Friday, December 24, 2010

The Holiday Diabetic

Happy and Merry Yule, Christmas, Hanukka and Kwanzaa to all, and to all a good night!  I hope to find you, my many readers in good cheer!  I am waiting for the oven to cool from my diabetic friendly pumpkin pie, with sugar free shortbread crust.  So I can put in, on timer the ham for the morning brunch to be had with family tomorrow.  I will put up recipes for my additions to a diabetic friendly holiday fest, but alas, must wait until a day after today, and after tomorrow most likely,  Love with you all at this Holiday time!

Wednesday, December 22, 2010

Double (say it) neufchâtel

I failed. Yesterday anyway.  Well the day before if you want to be specific.  The recipe mentioned in my last post didn't work well at all when butter was replaced by (say it) neufchâtel cheese.  There, I said it.  I blew it.  I hate throwing cookies away.

I personally think it was part recipe(cornstarch), part that it needed some butter. Either way, I tried a different recipe, that called for more flour (of which I replaced one cup flour for rice flour). I think my failure had to do with the higher moisture content in the (say it) neufchâtel cheese and the corn starch, the cookie produced was tough and weirdly chewy and just no bueno. 

I've not had much luck with cookie recipes containing corn starch come to think of it. The recipe listed in the previous post was rated pretty high on but the fact that I hadn't tried it yet just shows that I clearly need to try all these ideas of mine before I go broadcasting, so I solemnly swear from now on to try these things first.  BuuuUuuut I did try again, as you knew I would.  As usual, the link to the actual recipe is at the bottom and all my tweaks are in red.  So here goes:

Shortbread Cookies II

  • 2 cups butter, softened *I used one stick butter and 4 oz (say it) neufchatel cheese
  • 1 cup white sugar *I used a bit over 3/4 cup splenda
  • 2 teaspoons vanilla extract *didn't have any (GAH!) so put 2 tsp lemon juice in instead
  • 4 cups all-purpose flour *3 cups all purpose flour, one cup rice flour.  In the future I'd do more rice flour, less wheat.  My grandmother makes shortbread with just rice flour and it's awesome
  •  *I put in the zest of one orange, you could do lemon too.  You could add cocoa powder too, maybe 1/4 cup.


  1. Preheat oven to 350 degrees F (180 degrees C).
  2. Cream butter and sugar until fluffy. Stir in vanilla; add flour and mix well. 
  3. I found the cookie dough to be WAY to dry for anything but smooshing into a 9" pie plate.  I also reserved some for a pie crust for my diabetic friendly pumpkin custard pie, details tba.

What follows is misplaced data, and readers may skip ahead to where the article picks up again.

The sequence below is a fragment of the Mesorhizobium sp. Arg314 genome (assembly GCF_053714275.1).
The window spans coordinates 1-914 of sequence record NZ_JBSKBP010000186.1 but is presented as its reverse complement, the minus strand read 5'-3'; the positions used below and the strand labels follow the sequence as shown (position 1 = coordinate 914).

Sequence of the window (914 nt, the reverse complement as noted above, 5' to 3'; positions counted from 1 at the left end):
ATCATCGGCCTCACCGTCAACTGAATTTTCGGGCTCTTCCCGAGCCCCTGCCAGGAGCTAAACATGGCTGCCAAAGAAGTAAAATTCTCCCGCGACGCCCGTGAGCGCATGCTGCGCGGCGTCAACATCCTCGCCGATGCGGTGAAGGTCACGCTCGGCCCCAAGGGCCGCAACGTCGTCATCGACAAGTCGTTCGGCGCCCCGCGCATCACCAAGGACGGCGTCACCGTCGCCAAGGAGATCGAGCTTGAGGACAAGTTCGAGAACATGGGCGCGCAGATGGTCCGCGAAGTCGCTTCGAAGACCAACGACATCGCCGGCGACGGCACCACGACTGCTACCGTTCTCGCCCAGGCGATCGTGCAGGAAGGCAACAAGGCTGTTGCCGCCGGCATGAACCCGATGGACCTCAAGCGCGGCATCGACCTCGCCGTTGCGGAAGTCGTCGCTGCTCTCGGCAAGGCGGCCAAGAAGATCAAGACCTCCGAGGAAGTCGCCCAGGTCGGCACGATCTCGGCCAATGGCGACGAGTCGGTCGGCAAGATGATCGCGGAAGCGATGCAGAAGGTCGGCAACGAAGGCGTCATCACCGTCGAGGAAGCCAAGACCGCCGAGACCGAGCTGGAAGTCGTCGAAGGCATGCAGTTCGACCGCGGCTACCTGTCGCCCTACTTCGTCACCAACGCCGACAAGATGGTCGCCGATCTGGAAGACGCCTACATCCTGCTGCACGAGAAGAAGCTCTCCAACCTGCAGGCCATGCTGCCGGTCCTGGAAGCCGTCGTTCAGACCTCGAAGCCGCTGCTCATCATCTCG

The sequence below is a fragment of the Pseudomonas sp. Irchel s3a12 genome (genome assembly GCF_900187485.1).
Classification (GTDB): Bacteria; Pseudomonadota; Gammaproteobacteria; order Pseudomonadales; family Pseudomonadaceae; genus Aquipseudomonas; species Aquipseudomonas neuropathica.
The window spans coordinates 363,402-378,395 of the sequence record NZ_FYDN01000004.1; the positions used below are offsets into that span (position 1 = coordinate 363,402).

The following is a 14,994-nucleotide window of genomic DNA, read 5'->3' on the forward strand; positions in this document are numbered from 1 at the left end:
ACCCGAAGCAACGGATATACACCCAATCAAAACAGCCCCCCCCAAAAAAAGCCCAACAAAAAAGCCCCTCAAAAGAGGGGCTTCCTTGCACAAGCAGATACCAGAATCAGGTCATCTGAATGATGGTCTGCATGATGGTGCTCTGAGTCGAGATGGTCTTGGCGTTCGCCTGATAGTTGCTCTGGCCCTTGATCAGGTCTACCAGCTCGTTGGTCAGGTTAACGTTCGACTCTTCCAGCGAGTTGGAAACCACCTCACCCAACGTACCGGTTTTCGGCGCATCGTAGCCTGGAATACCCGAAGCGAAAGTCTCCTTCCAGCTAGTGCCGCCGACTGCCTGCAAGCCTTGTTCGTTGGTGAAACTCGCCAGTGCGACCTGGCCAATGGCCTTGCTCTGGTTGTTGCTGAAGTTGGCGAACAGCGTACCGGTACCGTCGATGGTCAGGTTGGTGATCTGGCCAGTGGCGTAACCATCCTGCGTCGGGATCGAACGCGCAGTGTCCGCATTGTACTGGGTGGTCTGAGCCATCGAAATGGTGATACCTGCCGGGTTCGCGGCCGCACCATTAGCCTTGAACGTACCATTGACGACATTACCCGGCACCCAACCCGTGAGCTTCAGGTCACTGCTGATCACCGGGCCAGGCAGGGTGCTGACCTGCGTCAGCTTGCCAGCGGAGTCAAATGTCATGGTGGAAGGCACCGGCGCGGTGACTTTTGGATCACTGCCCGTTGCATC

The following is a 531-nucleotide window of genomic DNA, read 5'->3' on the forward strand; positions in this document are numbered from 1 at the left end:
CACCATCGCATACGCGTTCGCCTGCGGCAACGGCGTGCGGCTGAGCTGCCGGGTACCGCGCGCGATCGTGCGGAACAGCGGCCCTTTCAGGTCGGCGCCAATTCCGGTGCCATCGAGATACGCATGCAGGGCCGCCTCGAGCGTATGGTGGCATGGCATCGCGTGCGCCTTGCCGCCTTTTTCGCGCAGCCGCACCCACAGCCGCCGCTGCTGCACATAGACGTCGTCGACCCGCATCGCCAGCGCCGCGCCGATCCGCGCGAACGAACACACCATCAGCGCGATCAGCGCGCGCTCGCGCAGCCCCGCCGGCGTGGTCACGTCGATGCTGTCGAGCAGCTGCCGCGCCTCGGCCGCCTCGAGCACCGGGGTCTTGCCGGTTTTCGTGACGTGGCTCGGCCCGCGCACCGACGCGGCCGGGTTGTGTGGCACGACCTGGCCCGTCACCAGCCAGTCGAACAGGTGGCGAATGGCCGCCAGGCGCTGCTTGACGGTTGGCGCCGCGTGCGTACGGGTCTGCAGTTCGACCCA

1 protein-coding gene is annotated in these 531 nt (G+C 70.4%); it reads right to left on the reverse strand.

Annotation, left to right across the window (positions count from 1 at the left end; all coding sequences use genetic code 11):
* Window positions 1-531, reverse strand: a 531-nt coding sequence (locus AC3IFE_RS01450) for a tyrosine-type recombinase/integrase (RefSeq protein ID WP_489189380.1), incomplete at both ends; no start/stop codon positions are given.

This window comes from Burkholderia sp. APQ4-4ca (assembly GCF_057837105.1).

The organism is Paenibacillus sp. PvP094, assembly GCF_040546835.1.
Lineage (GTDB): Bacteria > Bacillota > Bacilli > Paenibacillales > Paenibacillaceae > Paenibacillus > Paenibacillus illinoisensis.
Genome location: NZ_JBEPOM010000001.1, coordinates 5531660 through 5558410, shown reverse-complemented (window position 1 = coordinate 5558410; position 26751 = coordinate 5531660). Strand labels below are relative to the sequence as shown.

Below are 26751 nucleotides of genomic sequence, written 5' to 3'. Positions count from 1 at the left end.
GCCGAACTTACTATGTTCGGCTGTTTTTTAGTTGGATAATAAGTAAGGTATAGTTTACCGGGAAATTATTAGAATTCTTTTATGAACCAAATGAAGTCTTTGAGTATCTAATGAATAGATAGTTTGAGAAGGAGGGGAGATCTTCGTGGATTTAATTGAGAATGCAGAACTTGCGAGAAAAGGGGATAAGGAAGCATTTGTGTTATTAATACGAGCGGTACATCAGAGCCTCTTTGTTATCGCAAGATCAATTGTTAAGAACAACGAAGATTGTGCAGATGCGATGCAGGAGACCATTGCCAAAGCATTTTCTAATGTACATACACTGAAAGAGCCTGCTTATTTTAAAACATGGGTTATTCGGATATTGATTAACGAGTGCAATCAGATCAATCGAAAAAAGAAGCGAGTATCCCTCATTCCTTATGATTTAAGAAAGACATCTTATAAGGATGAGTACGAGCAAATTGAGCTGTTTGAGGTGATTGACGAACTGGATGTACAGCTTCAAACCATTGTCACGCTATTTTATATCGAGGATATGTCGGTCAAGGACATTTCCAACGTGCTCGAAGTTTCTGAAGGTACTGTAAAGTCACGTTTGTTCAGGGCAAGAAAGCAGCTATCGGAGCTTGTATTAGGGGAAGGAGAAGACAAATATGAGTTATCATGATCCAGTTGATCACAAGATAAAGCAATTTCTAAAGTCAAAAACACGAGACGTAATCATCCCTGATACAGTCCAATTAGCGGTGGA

4. Put through cookie press and form cookies onto baking sheets. Bake for 10 - 12 minutes.  Baked shortbread laden pie plate for probably around 45 -50 minutes.  Did I mention AWESOME?!

Nutritional Information open nutritional information

Nutritional Information
Shortbread Cookies II
Servings Per Recipe: 12
Amount Per Serving
Calories: 490
  • Total Fat: 31.1g
  • Cholesterol: 81mg
  • Sodium: 219mg
  • Total Carbs: 48.6g I cut this into something like 16 pieces (I didn't count before we ate nearly all of it), not including the amount I set aside for pie.  So, maybe 4 g carb per cookie if I guess that my reserve would have made 4 more cookies.
  •     Dietary Fiber: 1.1g
  • Protein: 4.6g

Monday, December 20, 2010

Christmas Cookies and Pies and stars in your eyes

I got a question this am from a friend who has a friend who has a friend that is diabetic, about cookies.    It was typical, until this year, that I made all sorts of cookies and truffles every Christmas with the intent of giving them all away to my friends and family.  And some of them even made it out.  But mostly I ate them.  So obviously this year, my first officially diabetic Holiday season, making a bunch of cookies and truffles wasn't in the cards and I've had to revamp my gift giving ideas.  So you're all getting steak rub.  There, I said it.... 

Shortbread is great for diabetics, although kind of high in fat.  It's low in sugar though, even if  all the butter kind of kills it.  Although you don't eat this stuff all day, every day, nor should you.  But I might.  So I am going to tweak things around and try and get it a little lower in the fat arena. 

I'm a fan of...say it...neufchatel cheese.  Not only for the fact that it's cool to say....come on, say it with me...neuf-cha-tel.  Although I must admit when I just went to check just now that I spelled it right, I find that I have cream cheese, not...say it...neufchatel cheese.  Ah well, cream cheese has 9g fat for 2 tbsp (...say it...neufchatel is half I think so 4.5g), compared with a whopping 22g fat for butter.    That and butter is like nine dollars a pound and cream (...say it...neufchatel) cheese is like a dollar fifty.  'nuff said